I am waiting for the day that a family member of a trauma/coding pt hears another patient complaining about the wait and then says something like "it takes everybody to work on that one patient" and that family member punches them.
    God, I hope I'm working that day.
  7. by   shoegalRN
    Quote from Altra
    God, I hope I'm working that day.
    It almost happened one day, our security responded before blows were thrown.

    We had an elderly woman, brought in by daughter and granddaughter in SVT. Of course, everyone is in that room, daughter is outside of room crying.

    Someone who was in the ER for a med refill wanted to know what the hold up was. Another RN was attempting to explain we are dealing with someone critical right now, of course, this other pt can see what's going on, crash cart moving fast towards room, double doors opened, all staff mostly in this room. Well, the med refill patient says something along the lines of "well I been waiting for over 8 hours, I need a doctor in here now!" The RN then just up and leaves because someone is calling out for Adenosine, so this patient becomes upset saying "why does it take everybody to work on one person".

    So, you guessed it, daughter came from out of nowhere, giving him a good verbal lashing. Someone hit the panic button and security was called and med refill patient was escorted out.

    I wish she would have swung though LOL!
  8. by   VICEDRN
    Quote from shoegalRN
    I am waiting for the day that a family member of a trauma/coding pt hears another patient complaining about the wait and then says something like "it takes everybody to work on that one patient" and that family member punches them.
    If I am NOT on shift that day, you guys need to make video for me, ok?

    Makes me feel better to know that both the actively dying patient and the delusional walk in urgent care people exist in everyone's ER.

    Like Stargazer, I derive a pleasure out of telling patients we see the most critical patients first and at a level I trauma, its gotta be gooood. lol
  9. by   dirtyhippiegirl
    I haven't worked in the ER for years but was chatting the other day with some old friends, etc. They updated the ER about six years ago to a huge, football field sized area with individual rooms. Before that, it was a smaller area with only two isolation rooms -- everything else was done in four large bays that held X amount of pts. The EMS entry and trauma bays were later add-ons that actually connected with the waiting room. Meaning that anyone in the waiting room got a full view of all ambulance entrances, plus the usual hustle that accompanies trauma patients.

    We definitely agreed that the old "does anyone work here?" bs was definitely minimized with the second scenario.
  10. by   Anna Flaxis
    I guess it shouldn't surprise me that people who go to the Emergency Department for things that aren't critical don't realize that they're going to have to wait, but it does. I mean it doesn't take a whole lot of brains to realize that.

    Funny little addendum to the first scenario, after the doc went in and saw her, Grandma asked me if we were going to admit her.
  11. by   SHGR
    Quote from ~*Stargazer*~
    I guess it shouldn't surprise me that people who go to the Emergency Department for things that aren't critical don't realize that they're going to have to wait, but it does.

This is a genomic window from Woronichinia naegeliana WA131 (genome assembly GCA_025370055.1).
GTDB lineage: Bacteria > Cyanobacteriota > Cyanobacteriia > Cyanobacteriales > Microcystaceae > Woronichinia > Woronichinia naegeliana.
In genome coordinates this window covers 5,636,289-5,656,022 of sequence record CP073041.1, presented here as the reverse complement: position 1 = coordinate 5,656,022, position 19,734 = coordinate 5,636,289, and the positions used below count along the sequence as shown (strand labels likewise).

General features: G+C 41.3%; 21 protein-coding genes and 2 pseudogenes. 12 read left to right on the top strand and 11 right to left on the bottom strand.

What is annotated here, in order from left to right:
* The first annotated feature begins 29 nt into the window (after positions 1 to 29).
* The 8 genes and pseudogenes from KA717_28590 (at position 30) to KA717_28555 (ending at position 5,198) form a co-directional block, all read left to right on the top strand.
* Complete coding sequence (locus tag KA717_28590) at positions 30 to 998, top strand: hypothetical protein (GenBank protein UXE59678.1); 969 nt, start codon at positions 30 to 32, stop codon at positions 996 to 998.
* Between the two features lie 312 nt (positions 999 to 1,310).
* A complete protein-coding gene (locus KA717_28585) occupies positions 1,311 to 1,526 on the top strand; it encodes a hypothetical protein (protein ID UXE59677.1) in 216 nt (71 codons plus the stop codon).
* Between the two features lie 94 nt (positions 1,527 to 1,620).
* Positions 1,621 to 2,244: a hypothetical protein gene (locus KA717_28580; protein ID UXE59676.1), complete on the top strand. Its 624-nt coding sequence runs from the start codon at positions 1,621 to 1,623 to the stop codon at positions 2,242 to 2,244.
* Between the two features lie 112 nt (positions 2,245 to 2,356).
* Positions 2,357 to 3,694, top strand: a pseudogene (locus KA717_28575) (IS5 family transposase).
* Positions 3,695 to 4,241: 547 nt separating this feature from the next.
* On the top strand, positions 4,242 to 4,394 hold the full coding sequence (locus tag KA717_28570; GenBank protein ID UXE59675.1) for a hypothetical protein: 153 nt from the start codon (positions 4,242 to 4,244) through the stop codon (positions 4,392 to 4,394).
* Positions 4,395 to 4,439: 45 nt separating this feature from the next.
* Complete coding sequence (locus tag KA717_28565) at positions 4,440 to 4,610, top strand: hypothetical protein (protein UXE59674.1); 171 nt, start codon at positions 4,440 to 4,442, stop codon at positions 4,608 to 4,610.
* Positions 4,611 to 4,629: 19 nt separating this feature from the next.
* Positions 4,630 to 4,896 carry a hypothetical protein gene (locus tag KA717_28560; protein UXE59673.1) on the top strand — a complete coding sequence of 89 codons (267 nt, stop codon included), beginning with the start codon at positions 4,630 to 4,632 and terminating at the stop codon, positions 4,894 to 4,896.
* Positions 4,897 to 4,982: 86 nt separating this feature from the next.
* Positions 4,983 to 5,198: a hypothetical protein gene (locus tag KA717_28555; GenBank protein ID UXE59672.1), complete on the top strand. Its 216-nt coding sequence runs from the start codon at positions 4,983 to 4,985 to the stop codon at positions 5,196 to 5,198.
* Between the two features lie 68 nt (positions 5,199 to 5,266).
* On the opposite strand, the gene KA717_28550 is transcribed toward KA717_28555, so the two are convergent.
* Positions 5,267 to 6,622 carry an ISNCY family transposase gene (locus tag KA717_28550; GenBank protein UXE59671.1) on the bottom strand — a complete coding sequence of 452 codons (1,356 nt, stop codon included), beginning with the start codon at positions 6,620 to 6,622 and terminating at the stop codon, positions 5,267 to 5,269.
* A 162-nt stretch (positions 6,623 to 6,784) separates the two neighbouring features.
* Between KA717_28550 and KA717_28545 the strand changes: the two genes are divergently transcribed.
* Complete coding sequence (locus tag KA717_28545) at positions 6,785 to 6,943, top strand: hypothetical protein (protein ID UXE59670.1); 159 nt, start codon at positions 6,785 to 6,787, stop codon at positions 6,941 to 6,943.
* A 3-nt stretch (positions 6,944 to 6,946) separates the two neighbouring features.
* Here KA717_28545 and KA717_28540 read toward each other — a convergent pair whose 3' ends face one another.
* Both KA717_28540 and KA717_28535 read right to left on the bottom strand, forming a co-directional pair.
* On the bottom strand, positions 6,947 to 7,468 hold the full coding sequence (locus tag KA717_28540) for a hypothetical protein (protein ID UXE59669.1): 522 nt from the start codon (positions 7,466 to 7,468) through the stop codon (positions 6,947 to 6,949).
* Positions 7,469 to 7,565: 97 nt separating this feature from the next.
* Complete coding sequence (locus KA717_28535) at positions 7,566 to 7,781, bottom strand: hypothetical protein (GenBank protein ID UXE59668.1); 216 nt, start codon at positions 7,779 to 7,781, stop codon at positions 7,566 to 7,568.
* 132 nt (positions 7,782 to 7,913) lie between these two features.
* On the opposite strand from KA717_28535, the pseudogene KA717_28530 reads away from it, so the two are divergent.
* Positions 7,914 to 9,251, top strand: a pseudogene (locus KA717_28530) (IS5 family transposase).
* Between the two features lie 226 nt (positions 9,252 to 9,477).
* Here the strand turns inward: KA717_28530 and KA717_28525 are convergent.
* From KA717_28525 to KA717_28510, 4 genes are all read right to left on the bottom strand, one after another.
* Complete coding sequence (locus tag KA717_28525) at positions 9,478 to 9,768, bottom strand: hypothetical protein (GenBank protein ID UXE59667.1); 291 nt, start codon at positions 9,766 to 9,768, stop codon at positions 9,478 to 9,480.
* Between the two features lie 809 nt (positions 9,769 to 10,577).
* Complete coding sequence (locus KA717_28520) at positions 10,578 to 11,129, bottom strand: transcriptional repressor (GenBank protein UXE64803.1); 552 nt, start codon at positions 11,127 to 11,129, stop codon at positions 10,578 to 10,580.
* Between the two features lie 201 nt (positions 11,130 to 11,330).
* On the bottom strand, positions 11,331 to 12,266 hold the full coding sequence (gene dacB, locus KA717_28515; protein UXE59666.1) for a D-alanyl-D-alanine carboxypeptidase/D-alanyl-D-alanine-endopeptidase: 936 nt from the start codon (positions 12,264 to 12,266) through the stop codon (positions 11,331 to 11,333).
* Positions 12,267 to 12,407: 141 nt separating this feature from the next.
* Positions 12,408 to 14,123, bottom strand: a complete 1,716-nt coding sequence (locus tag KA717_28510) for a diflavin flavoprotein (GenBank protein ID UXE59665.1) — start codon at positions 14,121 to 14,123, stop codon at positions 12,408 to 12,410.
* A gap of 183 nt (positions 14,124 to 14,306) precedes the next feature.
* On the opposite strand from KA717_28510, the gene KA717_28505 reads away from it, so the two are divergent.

The definition of ED to some people is the "alleviate my discomfort now" department.

    We had a young guy who, after being noncompliant with his BP meds, went to the ED...the ED report basically read, he was kicking back with his buddies and then his hands felt tight. So he went to the ED to have his BP checked. He didn't follow up with us after that, either. (??) I'm sort of in charge of corralling people and trying to get them to follow up. With us. You know, the primary care people.
  12. by   GitanoRN
    unquestionably, ed crowding is one of the most visible problems hospital administrators face, and it's also a fairly expensive one. however, most hospitals have been hesitant to address it, in part because federal law requires doctors to treat anyone who turns up at the ed. consequently, a small fraction of people who visit ed each year account for a huge percentage of the costs in emergency care. with that said, this is true of healthcare in general and it's known colloquially as frequent fliers, these individuals visit ed repeatedly throughout the year; often because they're chronically ill, uninsured, alone, or a combination of all three.
  13. by   applewhitern
    This is why I don't work ER. I have a way of being too blunt, and I don't like to handle the PITA ones. I took my one-year old granddaughter to the ER due to severe dehydration and diarrhea. This was our third visit to the ER in a week. The first ER said just give her some pedialyte (kinda hard when she is too sick to drink it.) The second one gave her a 250 cc saline bolus and sent us home. You all know how quickly a baby can dehydrate! She was very lethargic and not taking anything at all by mouth. Constant diarrhea. While we sat in the waiting room on our 3rd ER visit, a woman about 50ish was talking, laughing and having a good time with the 2 women who came with her. When they called us back, this woman became livid and claimed her pain was a "12." Another woman with a little child with her started World War Three, just because we were called back first. The nurse's time was completely taken up, with trying to calm everyone down. I just don't want to deal with that kind of drama.
  14. by   JDougRN
    I ended up being in charge last night, with 2 floats and a FULL ED, as well as my nursing student. SIGH. After 2300, my triage nurse was going home, so I got to do that as well. At 2305, I went out to the WR, introduced myself, and apologized to everyone. I then went on to explain that every bed, as well as hallway space was filled, and that the ambulances were coming in frequently. I explained how we had to treat the sickest people first, and that they were WELCOME to stay and be treated, but that they were probably looking at a few hours wait time. Amazingly when they heard that, more than half decided that they weren't "That sick" and LWBS> Amazing- they are CURED!!! People make me crazy.